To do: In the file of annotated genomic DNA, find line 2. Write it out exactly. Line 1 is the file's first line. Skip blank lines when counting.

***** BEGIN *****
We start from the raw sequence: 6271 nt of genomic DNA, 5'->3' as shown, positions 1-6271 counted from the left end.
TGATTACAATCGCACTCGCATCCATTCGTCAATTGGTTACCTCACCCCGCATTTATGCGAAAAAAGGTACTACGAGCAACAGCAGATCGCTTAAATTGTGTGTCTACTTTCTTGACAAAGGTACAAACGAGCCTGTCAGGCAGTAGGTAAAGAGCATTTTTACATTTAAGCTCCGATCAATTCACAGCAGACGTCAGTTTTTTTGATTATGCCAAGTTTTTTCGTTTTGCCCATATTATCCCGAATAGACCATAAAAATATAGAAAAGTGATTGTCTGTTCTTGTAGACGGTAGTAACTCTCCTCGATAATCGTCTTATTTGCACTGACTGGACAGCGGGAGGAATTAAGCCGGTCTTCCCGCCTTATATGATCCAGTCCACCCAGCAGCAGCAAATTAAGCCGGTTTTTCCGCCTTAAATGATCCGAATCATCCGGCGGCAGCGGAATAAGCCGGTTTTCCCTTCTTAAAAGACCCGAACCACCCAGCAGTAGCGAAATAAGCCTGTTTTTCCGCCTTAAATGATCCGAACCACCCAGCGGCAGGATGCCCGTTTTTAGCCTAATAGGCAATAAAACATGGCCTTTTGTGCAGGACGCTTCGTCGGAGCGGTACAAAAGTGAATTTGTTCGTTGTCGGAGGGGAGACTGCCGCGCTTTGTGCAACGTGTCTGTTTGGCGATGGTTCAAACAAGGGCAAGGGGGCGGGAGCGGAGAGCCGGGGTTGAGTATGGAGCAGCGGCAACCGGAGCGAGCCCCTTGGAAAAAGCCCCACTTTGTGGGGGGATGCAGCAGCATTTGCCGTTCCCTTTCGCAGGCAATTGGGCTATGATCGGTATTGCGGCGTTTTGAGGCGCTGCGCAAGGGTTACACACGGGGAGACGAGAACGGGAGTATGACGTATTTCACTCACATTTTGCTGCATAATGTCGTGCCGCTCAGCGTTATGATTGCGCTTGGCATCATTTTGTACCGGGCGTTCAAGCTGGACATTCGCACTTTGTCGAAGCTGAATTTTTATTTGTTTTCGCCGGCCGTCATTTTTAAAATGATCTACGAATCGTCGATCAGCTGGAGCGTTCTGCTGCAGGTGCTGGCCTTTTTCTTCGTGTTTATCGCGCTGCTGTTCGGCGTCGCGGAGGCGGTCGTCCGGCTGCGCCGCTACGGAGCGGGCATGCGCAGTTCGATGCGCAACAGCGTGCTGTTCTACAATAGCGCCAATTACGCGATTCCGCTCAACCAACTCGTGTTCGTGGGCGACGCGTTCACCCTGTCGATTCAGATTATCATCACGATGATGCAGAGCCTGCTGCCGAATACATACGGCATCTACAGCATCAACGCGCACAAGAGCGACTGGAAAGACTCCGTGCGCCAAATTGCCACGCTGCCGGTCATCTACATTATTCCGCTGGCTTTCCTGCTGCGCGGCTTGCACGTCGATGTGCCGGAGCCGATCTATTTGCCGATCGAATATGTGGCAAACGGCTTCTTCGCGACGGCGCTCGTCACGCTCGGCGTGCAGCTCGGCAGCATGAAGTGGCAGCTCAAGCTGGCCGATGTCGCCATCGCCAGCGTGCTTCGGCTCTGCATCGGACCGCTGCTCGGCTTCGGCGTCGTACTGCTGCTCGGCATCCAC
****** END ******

TGATTACAATCGCACTCGCATCCATTCGTCAATTGGTTACCTCACCCCGCATTTATGCGAAAAAAGGTACTACGAGCAACAGCAGATCGCTTAAATTGTGTGTCTACTTTCTTGACAAAGGTACAAACGAGCCTGTCAGGCAGTAGGTAAAGAGCATTTTTACATTTAAGCTCCGATCAATTCACAGCAGACGTCAGTTTTTTTGATTATGCCAAGTTTTTTCGTTTTGCCCATATTATCCCGAATAGACCATAAAAATATAGAAAAGTGATTGTCTGTTCTTGTAGACGGTAGTAACTCTCCTCGATAATCGTCTTATTTGCACTGACTGGACAGCGGGAGGAATTAAGCCGGTCTTCCCGCCTTATATGATCCAGTCCACCCAGCAGCAGCAAATTAAGCCGGTTTTTCCGCCTTAAATGATCCGAATCATCCGGCGGCAGCGGAATAAGCCGGTTTTCCCTTCTTAAAAGACCCGAACCACCCAGCAGTAGCGAAATAAGCCTGTTTTTCCGCCTTAAATGATCCGAACCACCCAGCGGCAGGATGCCCGTTTTTAGCCTAATAGGCAATAAAACATGGCCTTTTGTGCAGGACGCTTCGTCGGAGCGGTACAAAAGTGAATTTGTTCGTTGTCGGAGGGGAGACTGCCGCGCTTTGTGCAACGTGTCTGTTTGGCGATGGTTCAAACAAGGGCAAGGGGGCGGGAGCGGAGAGCCGGGGTTGAGTATGGAGCAGCGGCAACCGGAGCGAGCCCCTTGGAAAAAGCCCCACTTTGTGGGGGGATGCAGCAGCATTTGCCGTTCCCTTTCGCAGGCAATTGGGCTATGATCGGTATTGCGGCGTTTTGAGGCGCTGCGCAAGGGTTACACACGGGGAGACGAGAACGGGAGTATGACGTATTTCACTCACATTTTGCTGCATAATGTCGTGCCGCTCAGCGTTATGATTGCGCTTGGCATCATTTTGTACCGGGCGTTCAAGCTGGACATTCGCACTTTGTCGAAGCTGAATTTTTATTTGTTTTCGCCGGCCGTCATTTTTAAAATGATCTACGAATCGTCGATCAGCTGGAGCGTTCTGCTGCAGGTGCTGGCCTTTTTCTTCGTGTTTATCGCGCTGCTGTTCGGCGTCGCGGAGGCGGTCGTCCGGCTGCGCCGCTACGGAGCGGGCATGCGCAGTTCGATGCGCAACAGCGTGCTGTTCTACAATAGCGCCAATTACGCGATTCCGCTCAACCAACTCGTGTTCGTGGGCGACGCGTTCACCCTGTCGATTCAGATTATCATCACGATGATGCAGAGCCTGCTGCCGAATACATACGGCATCTACAGCATCAACGCGCACAAGAGCGACTGGAAAGACTCCGTGCGCCAAATTGCCACGCTGCCGGTCATCTACATTATTCCGCTGGCTTTCCTGCTGCGCGGCTTGCACGTCGATGTGCCGGAGCCGATCTATTTGCCGATCGAATATGTGGCAAACGGCTTCTTCGCGACGGCGCTCGTCACGCTCGGCGTGCAGCTCGGCAGCATGAAGTGGCAGCTCAAGCTGGCCGATGTCGCCATCGCCAGCGTGCTTCGGCTCTGCATCGGACCGCTGCTCGGCTTCGGCGTCGTACTGCTGCTCGGCATCCAC